SimCity may be “the single most influential work of urban-design theory ever created,” according to a New Yorker profile of the game’s creator, Will Wright. The SimCity franchise began humbly in 1989 when Wright, an urban planning eccentric and monumental game designer, realized making game play maps for his projects was actually more enjoyable than the game itself. Soon after, SimCity was born, and with it, a new generation of urban theory enthusiasts.
The franchise’s recent release, the first in over a decade, claims to be most realistic simulation of urbanism and planning yet, while still remaining gamer-approved. The title amasses mountains of data from traffic and electricity flows, to commuter and economic ties between neighboring municipalities, and puts it all on display for you, the mayor. Every pedestrian, car, and building serves its own purpose and function. Co.EXIST recently put this to the test, throwing six cream-of-the-crop urban planners into the ring in a battle to create the most sustainable city.
Each of the teams, which included planners from MIT and designers from architecture firm Kohn Pedersen Fox (as of late, Hudson Yards purveyors), took a different angle, employing a handful real-life urban theories. The team from OpenPlans, a non-profit, open source planning firm attempted to create a pedestrian-oriented city, but was stifled by a dirty coal industry, which was not part of their plan, but became an economic necessity. Studio Gang, a Chicago-based architecture firm, laid out a radiating grid from a commercial core, trying to create a compact and efficient city. These seasoned planners were able to create more efficient and visually striking cities than Co.Exist’s “control group” city.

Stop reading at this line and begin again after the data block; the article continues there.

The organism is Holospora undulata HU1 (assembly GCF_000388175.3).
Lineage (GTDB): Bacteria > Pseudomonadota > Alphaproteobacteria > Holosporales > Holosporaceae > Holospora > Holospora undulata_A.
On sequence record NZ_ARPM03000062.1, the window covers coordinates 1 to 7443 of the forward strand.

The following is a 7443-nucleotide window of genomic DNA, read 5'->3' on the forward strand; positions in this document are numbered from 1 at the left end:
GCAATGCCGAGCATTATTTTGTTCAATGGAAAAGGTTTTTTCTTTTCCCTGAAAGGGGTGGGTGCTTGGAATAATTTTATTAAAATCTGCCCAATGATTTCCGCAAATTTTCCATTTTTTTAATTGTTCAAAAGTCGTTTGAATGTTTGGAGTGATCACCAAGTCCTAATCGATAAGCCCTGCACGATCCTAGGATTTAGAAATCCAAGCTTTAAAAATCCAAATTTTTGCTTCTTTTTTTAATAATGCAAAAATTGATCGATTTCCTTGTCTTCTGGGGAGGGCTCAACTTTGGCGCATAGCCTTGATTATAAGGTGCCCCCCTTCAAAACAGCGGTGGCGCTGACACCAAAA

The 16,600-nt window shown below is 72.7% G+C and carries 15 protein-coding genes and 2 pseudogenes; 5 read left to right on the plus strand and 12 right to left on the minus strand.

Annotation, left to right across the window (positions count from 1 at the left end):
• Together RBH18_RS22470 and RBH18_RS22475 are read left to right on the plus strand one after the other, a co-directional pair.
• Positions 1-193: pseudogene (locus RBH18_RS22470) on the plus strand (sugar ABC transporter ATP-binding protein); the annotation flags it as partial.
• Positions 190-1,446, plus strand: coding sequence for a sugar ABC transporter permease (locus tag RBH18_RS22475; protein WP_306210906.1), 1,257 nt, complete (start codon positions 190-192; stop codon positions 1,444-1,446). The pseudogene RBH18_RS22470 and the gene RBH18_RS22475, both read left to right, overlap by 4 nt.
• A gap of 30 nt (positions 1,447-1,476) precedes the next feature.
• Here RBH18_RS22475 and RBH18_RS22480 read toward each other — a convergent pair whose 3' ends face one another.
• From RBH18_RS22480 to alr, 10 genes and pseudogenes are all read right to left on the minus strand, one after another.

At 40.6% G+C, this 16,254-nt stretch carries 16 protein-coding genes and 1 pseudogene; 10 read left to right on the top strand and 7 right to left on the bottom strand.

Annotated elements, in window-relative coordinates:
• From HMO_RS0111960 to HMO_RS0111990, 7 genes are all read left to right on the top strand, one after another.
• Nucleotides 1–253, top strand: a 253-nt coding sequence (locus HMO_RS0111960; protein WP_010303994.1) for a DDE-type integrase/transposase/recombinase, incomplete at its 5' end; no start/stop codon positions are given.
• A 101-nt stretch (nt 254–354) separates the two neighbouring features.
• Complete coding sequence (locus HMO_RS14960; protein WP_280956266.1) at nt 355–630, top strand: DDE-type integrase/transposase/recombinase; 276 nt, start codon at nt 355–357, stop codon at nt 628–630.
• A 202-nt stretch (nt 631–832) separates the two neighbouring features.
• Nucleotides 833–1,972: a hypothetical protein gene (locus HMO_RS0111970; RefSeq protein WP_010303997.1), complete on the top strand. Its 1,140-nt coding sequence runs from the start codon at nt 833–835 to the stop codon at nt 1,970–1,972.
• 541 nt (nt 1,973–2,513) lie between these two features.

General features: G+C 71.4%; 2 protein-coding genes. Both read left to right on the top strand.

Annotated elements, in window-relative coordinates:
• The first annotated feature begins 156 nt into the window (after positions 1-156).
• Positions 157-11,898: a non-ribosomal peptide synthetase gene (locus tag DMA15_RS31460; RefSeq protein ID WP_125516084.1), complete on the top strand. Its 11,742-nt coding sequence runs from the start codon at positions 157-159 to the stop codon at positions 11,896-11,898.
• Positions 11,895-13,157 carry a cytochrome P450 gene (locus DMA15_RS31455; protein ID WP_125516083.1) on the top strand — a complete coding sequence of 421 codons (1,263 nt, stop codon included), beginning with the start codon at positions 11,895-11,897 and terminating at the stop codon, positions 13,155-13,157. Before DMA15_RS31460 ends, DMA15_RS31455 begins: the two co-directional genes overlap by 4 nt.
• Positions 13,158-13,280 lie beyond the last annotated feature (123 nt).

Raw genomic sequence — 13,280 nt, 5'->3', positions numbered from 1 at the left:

Developers of the recently released game say part of their goal is to help people understand how sustainability in the urban environment functions and evolves, and how and why undesirable situations often arise, like investing in fossil fuels as an easily funding source. What sets this edition apart from the previous titles is that neighboring cities can interact. One city can sell its excess power to their neighbor, but may reconsider when that city builds factory whose pollution carries over the border, affecting the air quality. Perhaps two cities will strike a deal trading landfill space for fire coverage. The game is ripe with opportunities to test out alternative transportation and sustainable energy projects.
[As it turns out, SimCity itself has had development problems in the real world, as reported by the New York Times. During the first week of release, due to overwhelming demand, the game frequently crashed or was unavailable online. Electronic Arts has since reported significant improvements in performance.]
Visit SimCity for more details.